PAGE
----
Home : News, Issues, & Analysis : Middle East Peace Reports : V3[34] March 18, 2002

March 18, 2002 ~ Vol. 3 Issue 34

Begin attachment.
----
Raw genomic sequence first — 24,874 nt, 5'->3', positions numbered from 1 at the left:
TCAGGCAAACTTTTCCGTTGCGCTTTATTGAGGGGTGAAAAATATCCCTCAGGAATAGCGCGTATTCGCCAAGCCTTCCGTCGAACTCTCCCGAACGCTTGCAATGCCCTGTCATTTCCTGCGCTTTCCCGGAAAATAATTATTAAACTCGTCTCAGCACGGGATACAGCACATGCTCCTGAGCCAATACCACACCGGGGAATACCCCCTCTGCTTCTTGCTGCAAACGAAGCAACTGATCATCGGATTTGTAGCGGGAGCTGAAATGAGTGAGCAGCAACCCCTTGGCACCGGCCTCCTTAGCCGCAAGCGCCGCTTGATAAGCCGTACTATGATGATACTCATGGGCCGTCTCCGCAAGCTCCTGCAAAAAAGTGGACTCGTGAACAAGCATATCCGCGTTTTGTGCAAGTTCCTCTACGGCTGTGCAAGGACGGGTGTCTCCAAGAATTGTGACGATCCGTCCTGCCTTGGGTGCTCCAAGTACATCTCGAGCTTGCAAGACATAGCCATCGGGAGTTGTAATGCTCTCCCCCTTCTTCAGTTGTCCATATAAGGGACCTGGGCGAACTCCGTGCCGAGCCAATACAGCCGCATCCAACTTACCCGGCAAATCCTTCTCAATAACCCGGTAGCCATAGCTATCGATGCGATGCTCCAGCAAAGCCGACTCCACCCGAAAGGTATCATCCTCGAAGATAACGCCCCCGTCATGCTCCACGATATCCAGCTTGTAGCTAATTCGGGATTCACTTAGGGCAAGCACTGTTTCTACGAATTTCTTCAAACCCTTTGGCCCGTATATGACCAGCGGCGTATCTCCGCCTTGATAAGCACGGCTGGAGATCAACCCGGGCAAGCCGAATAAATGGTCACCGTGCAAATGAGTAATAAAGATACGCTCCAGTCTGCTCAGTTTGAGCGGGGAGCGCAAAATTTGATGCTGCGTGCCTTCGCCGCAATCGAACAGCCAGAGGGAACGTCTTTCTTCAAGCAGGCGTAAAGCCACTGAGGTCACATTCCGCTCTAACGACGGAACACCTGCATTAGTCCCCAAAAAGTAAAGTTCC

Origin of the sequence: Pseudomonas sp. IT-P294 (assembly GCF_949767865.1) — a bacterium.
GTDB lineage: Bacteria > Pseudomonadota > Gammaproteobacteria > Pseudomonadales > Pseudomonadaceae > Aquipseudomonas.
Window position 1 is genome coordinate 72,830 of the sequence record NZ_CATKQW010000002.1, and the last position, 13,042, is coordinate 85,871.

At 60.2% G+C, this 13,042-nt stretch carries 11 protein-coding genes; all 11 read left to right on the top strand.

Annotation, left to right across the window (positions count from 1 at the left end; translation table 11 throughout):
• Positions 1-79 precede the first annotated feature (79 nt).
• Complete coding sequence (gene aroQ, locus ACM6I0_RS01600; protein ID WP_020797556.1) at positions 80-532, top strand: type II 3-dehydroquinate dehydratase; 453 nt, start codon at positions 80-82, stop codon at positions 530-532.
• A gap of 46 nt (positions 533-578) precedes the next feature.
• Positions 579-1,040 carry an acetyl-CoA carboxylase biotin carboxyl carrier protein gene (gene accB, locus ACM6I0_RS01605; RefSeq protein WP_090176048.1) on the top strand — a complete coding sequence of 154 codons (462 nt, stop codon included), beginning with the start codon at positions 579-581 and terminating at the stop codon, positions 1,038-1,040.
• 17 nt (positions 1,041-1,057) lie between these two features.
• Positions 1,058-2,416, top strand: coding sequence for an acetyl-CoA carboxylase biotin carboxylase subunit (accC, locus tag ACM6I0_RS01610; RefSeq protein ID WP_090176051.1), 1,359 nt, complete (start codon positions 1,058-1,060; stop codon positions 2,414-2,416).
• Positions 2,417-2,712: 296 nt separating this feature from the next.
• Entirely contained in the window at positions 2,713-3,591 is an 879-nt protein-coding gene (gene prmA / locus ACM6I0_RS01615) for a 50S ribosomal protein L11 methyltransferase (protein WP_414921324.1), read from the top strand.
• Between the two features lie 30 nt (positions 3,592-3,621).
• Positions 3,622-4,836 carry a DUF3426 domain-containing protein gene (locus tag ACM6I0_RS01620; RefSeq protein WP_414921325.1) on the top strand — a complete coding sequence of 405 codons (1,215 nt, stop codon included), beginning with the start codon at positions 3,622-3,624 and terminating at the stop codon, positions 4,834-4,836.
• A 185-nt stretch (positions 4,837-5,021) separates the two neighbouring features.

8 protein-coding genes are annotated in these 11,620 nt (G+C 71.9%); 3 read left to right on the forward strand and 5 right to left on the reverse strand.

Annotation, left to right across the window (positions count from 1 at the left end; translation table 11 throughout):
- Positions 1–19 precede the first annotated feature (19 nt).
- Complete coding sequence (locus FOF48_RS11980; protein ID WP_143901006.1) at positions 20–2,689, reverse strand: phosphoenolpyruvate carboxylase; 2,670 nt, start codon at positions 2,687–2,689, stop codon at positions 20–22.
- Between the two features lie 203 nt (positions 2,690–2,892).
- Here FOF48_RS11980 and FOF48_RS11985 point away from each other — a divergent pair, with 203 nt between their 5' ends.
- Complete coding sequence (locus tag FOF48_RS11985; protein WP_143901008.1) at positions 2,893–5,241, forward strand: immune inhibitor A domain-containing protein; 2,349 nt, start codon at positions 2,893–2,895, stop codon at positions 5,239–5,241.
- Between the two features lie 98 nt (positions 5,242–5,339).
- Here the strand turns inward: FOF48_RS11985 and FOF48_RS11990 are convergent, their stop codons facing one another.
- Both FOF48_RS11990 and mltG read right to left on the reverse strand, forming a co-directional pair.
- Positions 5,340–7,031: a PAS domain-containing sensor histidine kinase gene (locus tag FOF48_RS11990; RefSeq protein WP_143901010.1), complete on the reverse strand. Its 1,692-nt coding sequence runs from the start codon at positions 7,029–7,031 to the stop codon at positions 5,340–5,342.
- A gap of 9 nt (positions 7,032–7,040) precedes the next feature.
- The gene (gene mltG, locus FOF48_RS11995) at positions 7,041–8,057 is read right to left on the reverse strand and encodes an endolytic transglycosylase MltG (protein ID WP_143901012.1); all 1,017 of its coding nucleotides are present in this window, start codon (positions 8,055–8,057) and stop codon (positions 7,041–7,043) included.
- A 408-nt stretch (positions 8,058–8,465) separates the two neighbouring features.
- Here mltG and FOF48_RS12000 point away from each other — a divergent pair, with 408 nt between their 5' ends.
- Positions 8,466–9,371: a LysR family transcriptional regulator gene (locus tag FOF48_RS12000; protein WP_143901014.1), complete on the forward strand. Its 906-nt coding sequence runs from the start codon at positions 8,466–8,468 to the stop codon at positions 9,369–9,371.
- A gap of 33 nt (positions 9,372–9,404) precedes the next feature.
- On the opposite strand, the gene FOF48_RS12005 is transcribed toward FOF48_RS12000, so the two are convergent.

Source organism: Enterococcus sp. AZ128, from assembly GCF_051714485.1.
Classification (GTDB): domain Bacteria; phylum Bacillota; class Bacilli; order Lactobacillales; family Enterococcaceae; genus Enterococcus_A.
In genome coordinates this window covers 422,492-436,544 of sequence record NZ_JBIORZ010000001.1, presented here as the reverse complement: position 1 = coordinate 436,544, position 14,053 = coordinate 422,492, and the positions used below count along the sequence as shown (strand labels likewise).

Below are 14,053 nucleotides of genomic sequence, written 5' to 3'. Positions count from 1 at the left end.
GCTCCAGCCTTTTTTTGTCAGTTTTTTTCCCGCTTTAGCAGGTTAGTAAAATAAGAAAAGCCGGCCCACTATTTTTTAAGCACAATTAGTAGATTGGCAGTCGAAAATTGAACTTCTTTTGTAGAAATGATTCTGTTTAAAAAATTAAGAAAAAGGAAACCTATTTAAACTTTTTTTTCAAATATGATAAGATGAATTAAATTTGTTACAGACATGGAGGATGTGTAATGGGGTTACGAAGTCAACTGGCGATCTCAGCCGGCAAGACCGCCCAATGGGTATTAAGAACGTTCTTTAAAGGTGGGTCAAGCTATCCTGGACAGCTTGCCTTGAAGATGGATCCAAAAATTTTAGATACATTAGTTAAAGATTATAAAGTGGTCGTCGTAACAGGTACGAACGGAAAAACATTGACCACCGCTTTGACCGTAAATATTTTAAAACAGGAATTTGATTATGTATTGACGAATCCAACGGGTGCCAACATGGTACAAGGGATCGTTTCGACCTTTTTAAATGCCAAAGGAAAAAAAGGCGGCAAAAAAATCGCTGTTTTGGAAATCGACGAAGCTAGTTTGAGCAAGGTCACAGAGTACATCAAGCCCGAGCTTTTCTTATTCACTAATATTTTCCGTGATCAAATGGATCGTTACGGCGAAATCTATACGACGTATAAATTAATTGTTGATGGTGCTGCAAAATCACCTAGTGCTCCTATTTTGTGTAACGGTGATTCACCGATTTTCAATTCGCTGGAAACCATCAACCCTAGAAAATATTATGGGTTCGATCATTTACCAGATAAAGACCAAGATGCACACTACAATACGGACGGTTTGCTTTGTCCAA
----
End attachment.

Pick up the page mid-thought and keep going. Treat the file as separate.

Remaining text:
No Oslo Accord With Penguins: Norway played a key role in helping broker the Oslo Accords between Israel and the Palestinians in the early 1990s, but it seems to take a much dimmer view of moves that would grant independence to penguins living under its control. Amazing, but true—the Norwegian Justice Ministry has formally rejected independence for one of the world's most remote islands and the liberation of penguins. The demands came from a group calling itself the Norwegian Support Group for the Liberation of Bouvet Island, inhabited largely by seals and penguins but no humans. Norway claimed the 22.4-square-mile Antarctic island in 1927. The group also demanded the release of penguins in zoos and decent burial for a stuffed one in a museum. Justice Ministry senior official Morten Ruud conceded that he didn't know anything about the group's background. "Obviously it's a joke," he said. "But if someone takes the trouble to write a funny letter, I must be allowed to write a funny one back." In his two-page response, Ruud said he could not grant independence partly because the group claimed to represent only the penguins, the island's minority population when compared with seals. "There is also a strong form of local democracy," he wrote, since the majority seals routinely chase the minority penguins to less desirable real estate. Ruud also said penguins held in Norway did not come from Bouvet Island and were not represented by the group. (AP, 3/11/02)

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